Recent developments in Viet Nam beg the question of whether the country’s political elite are simply too self-serving or incompetent to act in a coherent, forward-looking manner. It is no secret that the most fundamental challenges Viet Nam faces today stem from weaknesses in its governance institutions. And yet gridlocked leadership continues to forestall reforms, leaving economic fragmentation and bottlenecks in place.
And once again Viet Nam faces the specter of lost opportunities in the international arena. President Truong Tan Sang’s July meeting with Barack Obama was construed as a success as the meetings broached the possibility of a “comprehensive partnership” with the US, including swift entry into the US-sponsored Trans-Pacific Partnership and the prospect of increasing inward investment and expanding outlets for Viet Nam exports.
Obama’s insistence that a comprehensive partnership would be contingent on significant improvements in Hanoi’s human rights elicited such hopeful sentiments as “We know, give us time.” Yet, if anything, the human rights situation in Viet Nam has severely deteriorated since the Sang-Obama meeting, casting doubt on the possibility of improved US-Viet Nam ties.
This summer a network of young Vietnamese bloggers – many only in their late teens and early twenties – mustered the courage to openly protest draconian laws the state has used to silence dissent. The protestors have taken particular aim at Article 258 of Viet Nam’s Civil Code, which stipulates prison sentences for those who “abuse their democratic freedoms.”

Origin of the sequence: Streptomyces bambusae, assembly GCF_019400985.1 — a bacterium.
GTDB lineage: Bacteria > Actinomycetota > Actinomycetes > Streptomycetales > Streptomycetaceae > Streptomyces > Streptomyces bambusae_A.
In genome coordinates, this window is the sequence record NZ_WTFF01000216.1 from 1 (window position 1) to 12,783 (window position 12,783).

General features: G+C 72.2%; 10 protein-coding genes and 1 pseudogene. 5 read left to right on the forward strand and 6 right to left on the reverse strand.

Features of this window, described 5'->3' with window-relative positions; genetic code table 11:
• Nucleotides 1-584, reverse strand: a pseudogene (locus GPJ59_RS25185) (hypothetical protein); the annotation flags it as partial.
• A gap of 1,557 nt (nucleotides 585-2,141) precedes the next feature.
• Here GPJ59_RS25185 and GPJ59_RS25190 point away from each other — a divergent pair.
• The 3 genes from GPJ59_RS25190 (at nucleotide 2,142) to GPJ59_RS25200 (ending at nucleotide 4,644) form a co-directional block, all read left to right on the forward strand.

The presence of such articles, the protesters contend, casts doubt on Viet Nam’s suitability for the UN Human Rights council, to which Viet Nam’s state seeks to be nominated. Yet it has been precisely the Vietnamese state’s brutal repression of these protesters that has demonstrated the inappropriateness of a seat for Viet Nam on the UN Rights Council at this juncture in time.
The repression also raises questions about Hanoi’s hopes for deepening US ties. For during the very moments of Sang’s visit to Washington, state security forces in Hanoi commenced a reign of terror that continues until this very hour. The campaign has featured threats, arrests, and beatings as well as illegal searches and seizure, round-the-clock surveillance, pressuring of family members, defamation resulting in loss of employment and academic standing, and the indeterminate exile of young reform advocates.
Why has such anger been directed at patriotic young people making the obvious point that Viet Nam stands to benefit from reform? Some have speculated that different elite factions are working to undermine each other, which is decidedly if sadly plausible.